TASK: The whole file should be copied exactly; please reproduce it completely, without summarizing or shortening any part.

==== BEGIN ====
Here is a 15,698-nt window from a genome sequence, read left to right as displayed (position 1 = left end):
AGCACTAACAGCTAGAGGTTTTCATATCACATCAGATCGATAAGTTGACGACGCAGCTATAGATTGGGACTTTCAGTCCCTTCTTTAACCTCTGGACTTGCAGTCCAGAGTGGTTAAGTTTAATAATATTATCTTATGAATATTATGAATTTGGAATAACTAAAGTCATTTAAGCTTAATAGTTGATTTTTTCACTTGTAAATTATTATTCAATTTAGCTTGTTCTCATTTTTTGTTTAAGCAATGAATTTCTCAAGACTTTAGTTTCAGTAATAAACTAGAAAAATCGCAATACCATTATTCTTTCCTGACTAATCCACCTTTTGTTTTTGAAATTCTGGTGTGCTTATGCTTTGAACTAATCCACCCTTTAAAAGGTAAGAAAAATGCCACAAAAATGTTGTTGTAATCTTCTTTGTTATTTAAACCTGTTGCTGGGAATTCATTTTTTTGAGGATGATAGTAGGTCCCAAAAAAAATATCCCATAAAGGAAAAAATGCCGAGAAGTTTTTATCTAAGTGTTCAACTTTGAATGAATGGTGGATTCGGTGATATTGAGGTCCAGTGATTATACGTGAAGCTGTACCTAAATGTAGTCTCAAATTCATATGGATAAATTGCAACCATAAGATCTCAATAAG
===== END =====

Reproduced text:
Here is a 15,698-nt window from a genome sequence, read left to right as displayed (position 1 = left end):
AGCACTAACAGCTAGAGGTTTTCATATCACATCAGATCGATAAGTTGACGACGCAGCTATAGATTGGGACTTTCAGTCCCTTCTTTAACCTCTGGACTTGCAGTCCAGAGTGGTTAAGTTTAATAATATTATCTTATGAATATTATGAATTTGGAATAACTAAAGTCATTTAAGCTTAATAGTTGATTTTTTCACTTGTAAATTATTATTCAATTTAGCTTGTTCTCATTTTTTGTTTAAGCAATGAATTTCTCAAGACTTTAGTTTCAGTAATAAACTAGAAAAATCGCAATACCATTATTCTTTCCTGACTAATCCACCTTTTGTTTTTGAAATTCTGGTGTGCTTATGCTTTGAACTAATCCACCCTTTAAAAGGTAAGAAAAATGCCACAAAAATGTTGTTGTAATCTTCTTTGTTATTTAAACCTGTTGCTGGGAATTCATTTTTTTGAGGATGATAGTAGGTCCCAAAAAAAATATCCCATAAAGGAAAAAATGCCGAGAAGTTTTTATCTAAGTGTTCAACTTTGAATGAATGGTGGATTCGGTGATATTGAGGTCCAGTGATTATACGTGAAGCTGTACCTAAATGTAGTCTCAAATTCATATGGATAAATTGCAACCATAAGATCTCAATAAG